In the latest NZ Catholic there are statements from the main political parties. It makes for very interesting reading indeed.
The nine major NZ political parties were asked to submit statements that met the following conditions:
no longer than 300 words
explain why the readers of NZ Catholic should vote for their party
written by a candidate who is Catholic or of another Christian denomination (if this is not possible statements would still be accepted from the party)
the religious affliation of the writer should be submitted for publication
Of the nine parties contacted, seven replied. There was no reply from NZ First or Labour. Disappointing. They have certainly missed an opportunity.
I've scanned each party's submission, specifically looking for references to Christian or Catholic teaching and this is what I see…
The Greens chose Mojo Mathers to submit for them. She identifies herself as Christian and says she believes "in the Christianity that teaches love and compassion towards each other, espeially for our most vulnerable. I believe in the Christianity that demands we live with justice between one another, not growing inequality. Finally I believe in the Christianity that teaches awe and deep respect for the natural world – a faith that says tread sacredly through nature because God walked here first, incarnate in the person of Jesus Christ." She is the only candidate to mention Jesus by name.
Te Ururoa Flavell submitted on behalf of the Maori Party. He doesn't identify that belongs to any Christian faith and he doesn't mention Christianity or Catholicism in his submission. It is about what the Maori Party have achieved and what they still wish to achieve for Maori, but there is no Christian "slant" anywhere.
Peter Dunne writes on behalf of United Future. Again, he doesn't mention his own Christian background or reference Christianity in any way. Most of his submission is about "family" – "the family is the primary unit for a sustainable society". He also says that they are a party "that stands up for our values". But, no specific mention of Christian beliefs guiding what they do.
Simon O'Connor writes for the National Party. He references Catholicism specifically – "[a vote for National is] a vote in alignment with a full understanding of Catholic social teaching". He then goes on to talk about several aspects of Catholic Social Teaching (common good, care for the environment, community support, human potential and dignity) and the specific things National has accomplished in these areas. Very, very clever.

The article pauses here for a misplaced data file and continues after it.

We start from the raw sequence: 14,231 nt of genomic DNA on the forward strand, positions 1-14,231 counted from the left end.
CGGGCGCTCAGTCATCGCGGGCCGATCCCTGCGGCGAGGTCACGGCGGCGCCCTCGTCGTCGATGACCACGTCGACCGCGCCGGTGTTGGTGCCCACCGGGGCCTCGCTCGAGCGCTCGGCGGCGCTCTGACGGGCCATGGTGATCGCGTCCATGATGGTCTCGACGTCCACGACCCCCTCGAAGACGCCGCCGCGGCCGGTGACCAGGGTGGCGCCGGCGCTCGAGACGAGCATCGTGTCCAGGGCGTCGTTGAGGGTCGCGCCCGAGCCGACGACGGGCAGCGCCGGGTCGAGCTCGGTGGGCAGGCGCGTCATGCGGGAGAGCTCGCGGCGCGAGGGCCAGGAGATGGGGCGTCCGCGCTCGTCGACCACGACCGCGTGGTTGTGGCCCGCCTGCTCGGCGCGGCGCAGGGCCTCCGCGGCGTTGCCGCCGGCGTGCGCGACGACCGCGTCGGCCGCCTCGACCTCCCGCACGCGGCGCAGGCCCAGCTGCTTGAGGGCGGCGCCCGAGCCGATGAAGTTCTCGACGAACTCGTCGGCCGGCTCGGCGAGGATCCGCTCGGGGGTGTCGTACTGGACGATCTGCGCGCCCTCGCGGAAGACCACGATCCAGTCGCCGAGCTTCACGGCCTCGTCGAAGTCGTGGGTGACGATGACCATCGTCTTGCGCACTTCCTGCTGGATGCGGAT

Mr Colin Craig himself wrote on behalf of the Conservatives. Surprisingly, there is no mention of Mr Craig's Christian beliefs, or indeed Christianity at all. The only small reference is to "chruch teachings" that "absolutely without doubt a society that does not support the natural family is a society that will decline". He also reminds us that they were the only party to campaign against same-sex marriage and that it was "our priviledge to do so".
Ian Cummings submitted on behalf of the Act Party. His is perhaps the most overtly Christian submission. He begins by saying, "As a Christian and budding politician, I take the claims of Our Lord seriously" and goes on to tell us that he brings a "distinctly Christian flavour" to Act. He also says that when he went to the Act Board to ask for a place on the party list he made his positions on abortion and welfare very clear and was delighted to still be accepted as a list candidate – number nine. He writes, "Catholics make up 10 per cent of the population, so we can make a huge difference this election. We can make this election a game changer."
The Mana Party was represented by Hone Harawera, who celverly quotes Pope Francis in his second paragraph: "Pope Francis once said that 'the goal of economics and politics is to serve humanity, beginning with the poorest and most vulnerable wherever they may be.'" He goes on to talk about how Mana would make this a reality. He references Ash Wednesday and Caritas. He finishes by saying, "It is true that no political party can claim to represent all the Church's teachings, and in this light I'm grateful for the opportunity to share some of Mana's values with NZ Catholic. God bless.
So there you have it – my personal round-up of what the seven parties who responded had to say through a Christian lense. Don't say I don't do anything for you.